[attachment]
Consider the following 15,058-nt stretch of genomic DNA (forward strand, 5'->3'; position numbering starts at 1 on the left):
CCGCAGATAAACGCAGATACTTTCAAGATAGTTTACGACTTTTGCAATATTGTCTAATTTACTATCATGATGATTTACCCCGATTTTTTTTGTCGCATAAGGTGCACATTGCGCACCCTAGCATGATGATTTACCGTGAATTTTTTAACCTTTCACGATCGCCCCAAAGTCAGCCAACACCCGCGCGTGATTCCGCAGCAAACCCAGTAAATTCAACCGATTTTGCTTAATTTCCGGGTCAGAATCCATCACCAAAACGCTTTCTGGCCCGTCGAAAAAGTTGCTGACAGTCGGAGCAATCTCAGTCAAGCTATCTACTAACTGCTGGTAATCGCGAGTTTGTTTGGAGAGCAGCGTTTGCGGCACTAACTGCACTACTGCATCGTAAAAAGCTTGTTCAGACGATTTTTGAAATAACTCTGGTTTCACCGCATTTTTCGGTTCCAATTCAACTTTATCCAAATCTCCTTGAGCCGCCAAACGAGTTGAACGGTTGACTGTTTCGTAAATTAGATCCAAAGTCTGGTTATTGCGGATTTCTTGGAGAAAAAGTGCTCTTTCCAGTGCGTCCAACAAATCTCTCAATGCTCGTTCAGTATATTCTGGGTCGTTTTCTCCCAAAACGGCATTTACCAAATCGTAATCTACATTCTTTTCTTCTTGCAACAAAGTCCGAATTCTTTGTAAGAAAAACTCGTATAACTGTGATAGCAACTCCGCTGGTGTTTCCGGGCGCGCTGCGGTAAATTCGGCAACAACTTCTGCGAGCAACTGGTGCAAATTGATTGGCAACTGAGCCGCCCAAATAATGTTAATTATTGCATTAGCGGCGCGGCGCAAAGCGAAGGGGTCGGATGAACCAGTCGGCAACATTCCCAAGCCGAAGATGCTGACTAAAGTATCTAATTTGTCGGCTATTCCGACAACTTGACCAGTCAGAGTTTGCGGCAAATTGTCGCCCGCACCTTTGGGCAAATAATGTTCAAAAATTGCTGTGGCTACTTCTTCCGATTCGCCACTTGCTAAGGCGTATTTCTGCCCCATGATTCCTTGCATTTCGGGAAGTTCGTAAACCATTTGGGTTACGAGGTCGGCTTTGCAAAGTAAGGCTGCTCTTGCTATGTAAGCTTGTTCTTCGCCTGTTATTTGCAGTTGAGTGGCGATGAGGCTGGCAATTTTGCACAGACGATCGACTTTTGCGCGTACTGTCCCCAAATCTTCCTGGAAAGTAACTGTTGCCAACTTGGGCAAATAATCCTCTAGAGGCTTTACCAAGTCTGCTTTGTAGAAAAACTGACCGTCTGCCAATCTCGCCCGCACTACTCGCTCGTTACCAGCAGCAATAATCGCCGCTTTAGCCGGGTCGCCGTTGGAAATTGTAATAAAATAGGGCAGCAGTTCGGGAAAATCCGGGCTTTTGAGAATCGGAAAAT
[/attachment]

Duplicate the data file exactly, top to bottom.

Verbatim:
Consider the following 15,058-nt stretch of genomic DNA (forward strand, 5'->3'; position numbering starts at 1 on the left):
CCGCAGATAAACGCAGATACTTTCAAGATAGTTTACGACTTTTGCAATATTGTCTAATTTACTATCATGATGATTTACCCCGATTTTTTTTGTCGCATAAGGTGCACATTGCGCACCCTAGCATGATGATTTACCGTGAATTTTTTAACCTTTCACGATCGCCCCAAAGTCAGCCAACACCCGCGCGTGATTCCGCAGCAAACCCAGTAAATTCAACCGATTTTGCTTAATTTCCGGGTCAGAATCCATCACCAAAACGCTTTCTGGCCCGTCGAAAAAGTTGCTGACAGTCGGAGCAATCTCAGTCAAGCTATCTACTAACTGCTGGTAATCGCGAGTTTGTTTGGAGAGCAGCGTTTGCGGCACTAACTGCACTACTGCATCGTAAAAAGCTTGTTCAGACGATTTTTGAAATAACTCTGGTTTCACCGCATTTTTCGGTTCCAATTCAACTTTATCCAAATCTCCTTGAGCCGCCAAACGAGTTGAACGGTTGACTGTTTCGTAAATTAGATCCAAAGTCTGGTTATTGCGGATTTCTTGGAGAAAAAGTGCTCTTTCCAGTGCGTCCAACAAATCTCTCAATGCTCGTTCAGTATATTCTGGGTCGTTTTCTCCCAAAACGGCATTTACCAAATCGTAATCTACATTCTTTTCTTCTTGCAACAAAGTCCGAATTCTTTGTAAGAAAAACTCGTATAACTGTGATAGCAACTCCGCTGGTGTTTCCGGGCGCGCTGCGGTAAATTCGGCAACAACTTCTGCGAGCAACTGGTGCAAATTGATTGGCAACTGAGCCGCCCAAATAATGTTAATTATTGCATTAGCGGCGCGGCGCAAAGCGAAGGGGTCGGATGAACCAGTCGGCAACATTCCCAAGCCGAAGATGCTGACTAAAGTATCTAATTTGTCGGCTATTCCGACAACTTGACCAGTCAGAGTTTGCGGCAAATTGTCGCCCGCACCTTTGGGCAAATAATGTTCAAAAATTGCTGTGGCTACTTCTTCCGATTCGCCACTTGCTAAGGCGTATTTCTGCCCCATGATTCCTTGCATTTCGGGAAGTTCGTAAACCATTTGGGTTACGAGGTCGGCTTTGCAAAGTAAGGCTGCTCTTGCTATGTAAGCTTGTTCTTCGCCTGTTATTTGCAGTTGAGTGGCGATGAGGCTGGCAATTTTGCACAGACGATCGACTTTTGCGCGTACTGTCCCCAAATCTTCCTGGAAAGTAACTGTTGCCAACTTGGGCAAATAATCCTCTAGAGGCTTTACCAAGTCTGCTTTGTAGAAAAACTGACCGTCTGCCAATCTCGCCCGCACTACTCGCTCGTTACCAGCAGCAATAATCGCCGCTTTAGCCGGGTCGCCGTTGGAAATTGTAATAAAATAGGGCAGCAGTTCGGGAAAATCCGGGCTTTTGAGAATCGGAAAAT